The TDS Remote Viewing System – Motivations and Results – larger universe – 2002
Ingo Swann, a key historical contributor to the historical development of structured, systematic remote viewing, made the now generally accepted distinction between two kinds of remote viewing: spontaneous remote viewing, the kind which occurs spontaneously, naturally, or for reasons unknown, and controlled remote viewing, which is a significantly structured process intentionally engaged in by the viewer. (The label of “controlled remote viewing” used to identify a category of RV is not to be confused with “Controlled Remote Viewing” or “CRV”, the specific military-intelligence form of controlled remote viewing utilized by Lyn Buchanan and others.)
The process of controlled remote viewing relies upon the application of micro and macro routines, physical and mental, which are integrated into a systematized process. This process is assisted by various prompts and tools which guide the viewer to and about the target, and facilitate the description of what is perceived there. Any controlled RV system involves both paraconscious/intuitive faculties, the conscious mind’s adherence to the rules and procedures of the RV system, and automatized subconscious responses which help pull it all together. This much we know, but the deep principles which underlie the phenomenon itself have yet to be discovered.
At this point in the historical development of remote viewing , we think it makes total sense to critically analyze every aspect of what goes into devising and using a remote viewing system. What has been done so far in the RV field is based upon the experiences of a fairly limited number of viewers, and a multitude of tentative and disparate explanations. This is not to say that tremendously useful research has not been done, but what has been put forth is not conclusive. (We will gradually be relating our working hypotheses, models and other specifics which underlie the Transdimensional RV system in the Documented Thoughts section of this site.)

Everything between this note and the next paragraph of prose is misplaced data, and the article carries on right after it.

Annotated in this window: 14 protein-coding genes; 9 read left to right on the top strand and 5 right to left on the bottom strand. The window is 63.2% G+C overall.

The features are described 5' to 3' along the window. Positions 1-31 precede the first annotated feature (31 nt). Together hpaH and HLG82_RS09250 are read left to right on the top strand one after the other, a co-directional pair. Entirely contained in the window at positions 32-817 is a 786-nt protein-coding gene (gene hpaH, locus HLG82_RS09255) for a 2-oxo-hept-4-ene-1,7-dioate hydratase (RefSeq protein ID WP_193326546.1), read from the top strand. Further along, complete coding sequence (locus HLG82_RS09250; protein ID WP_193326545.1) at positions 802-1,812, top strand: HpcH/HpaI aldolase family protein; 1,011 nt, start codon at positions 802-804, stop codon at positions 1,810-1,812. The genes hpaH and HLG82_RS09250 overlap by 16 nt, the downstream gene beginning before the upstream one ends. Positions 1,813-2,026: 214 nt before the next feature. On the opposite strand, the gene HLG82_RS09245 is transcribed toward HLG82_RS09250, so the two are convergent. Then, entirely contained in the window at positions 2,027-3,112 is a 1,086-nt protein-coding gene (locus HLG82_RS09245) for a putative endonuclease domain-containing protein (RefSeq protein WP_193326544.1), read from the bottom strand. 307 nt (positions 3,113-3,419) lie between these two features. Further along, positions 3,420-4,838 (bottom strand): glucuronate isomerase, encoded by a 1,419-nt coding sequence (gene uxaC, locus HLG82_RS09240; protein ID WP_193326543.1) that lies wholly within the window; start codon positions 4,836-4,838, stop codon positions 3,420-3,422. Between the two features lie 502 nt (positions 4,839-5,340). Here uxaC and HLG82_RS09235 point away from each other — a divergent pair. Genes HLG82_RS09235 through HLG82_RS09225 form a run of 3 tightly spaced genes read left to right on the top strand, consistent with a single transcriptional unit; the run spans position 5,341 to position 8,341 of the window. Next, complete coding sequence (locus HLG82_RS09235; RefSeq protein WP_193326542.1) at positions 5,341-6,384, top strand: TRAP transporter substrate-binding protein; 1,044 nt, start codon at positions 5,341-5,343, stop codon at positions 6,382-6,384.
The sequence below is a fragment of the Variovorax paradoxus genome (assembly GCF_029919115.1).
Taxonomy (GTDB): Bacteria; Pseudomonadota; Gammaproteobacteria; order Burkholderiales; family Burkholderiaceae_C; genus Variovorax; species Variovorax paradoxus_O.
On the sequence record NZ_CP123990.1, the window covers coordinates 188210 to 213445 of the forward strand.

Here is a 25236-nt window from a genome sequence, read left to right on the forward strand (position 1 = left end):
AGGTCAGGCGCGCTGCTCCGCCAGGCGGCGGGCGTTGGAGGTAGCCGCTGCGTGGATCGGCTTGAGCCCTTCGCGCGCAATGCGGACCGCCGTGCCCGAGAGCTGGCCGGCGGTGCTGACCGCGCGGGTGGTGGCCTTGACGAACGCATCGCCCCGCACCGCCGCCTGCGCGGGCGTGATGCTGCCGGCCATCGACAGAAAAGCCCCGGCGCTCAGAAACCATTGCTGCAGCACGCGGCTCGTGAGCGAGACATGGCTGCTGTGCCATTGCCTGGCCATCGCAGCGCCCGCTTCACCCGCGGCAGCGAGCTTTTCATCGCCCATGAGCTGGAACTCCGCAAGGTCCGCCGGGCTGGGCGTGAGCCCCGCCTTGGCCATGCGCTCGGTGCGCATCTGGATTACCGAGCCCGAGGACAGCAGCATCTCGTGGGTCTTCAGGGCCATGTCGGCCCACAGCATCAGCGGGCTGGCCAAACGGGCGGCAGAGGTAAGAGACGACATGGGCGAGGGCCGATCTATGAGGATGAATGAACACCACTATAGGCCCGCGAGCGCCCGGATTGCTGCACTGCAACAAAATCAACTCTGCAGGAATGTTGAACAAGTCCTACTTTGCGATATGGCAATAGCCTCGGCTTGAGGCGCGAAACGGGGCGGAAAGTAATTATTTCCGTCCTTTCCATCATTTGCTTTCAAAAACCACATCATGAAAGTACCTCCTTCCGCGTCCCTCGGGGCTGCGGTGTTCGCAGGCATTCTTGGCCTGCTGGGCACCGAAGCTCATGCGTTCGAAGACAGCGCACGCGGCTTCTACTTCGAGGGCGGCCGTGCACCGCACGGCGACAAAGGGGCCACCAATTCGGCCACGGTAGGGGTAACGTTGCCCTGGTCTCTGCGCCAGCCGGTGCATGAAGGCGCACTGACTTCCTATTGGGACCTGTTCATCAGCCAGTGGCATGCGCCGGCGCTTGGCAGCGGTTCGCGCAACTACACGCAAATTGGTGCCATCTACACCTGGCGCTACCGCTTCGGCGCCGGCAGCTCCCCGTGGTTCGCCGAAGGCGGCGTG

The TransDimensional approach to controlled remote viewing is unapologetically progressive. We’ve taken our own and other viewer’s subjective experiences, the extensive and objective knowledge gained from our work with training and advanced viewer development at The Farsight Institute, and what has been done in the RV field specifically and generally since Ingo Swann’s original conception of RV, as informed vantage points for taking a fresh look at how controlled remote viewing seems to work in general. Of course, the more one figures out how something works on the use-level, the more leads there are to discovering what is happening on the level of scientific principle.
There is also a wealth of evidence to be culled from the entire body of psi research and anecdotal accounts of “paranormal” visions. From all these diverse sources, scientific and anecdotal, we have developed a substantially revised system of those physical and mental routines which a viewer utilizes to access and describe a given target. It has entirely new components as well. But what we think really sets it apart is the dynamism which the parts give to the whole. It is dynamic in several important respects. In fact, we almost dubbed it Dynamically Controlled Remote Viewing, but decided that that should be an actual sub-category of controlled remote viewing. Instead, we call it the TransDimensional Remote Viewing System, or TDRVS for “short.” (We honestly don’t like acronyms, but they do make it easier to write a sentence!)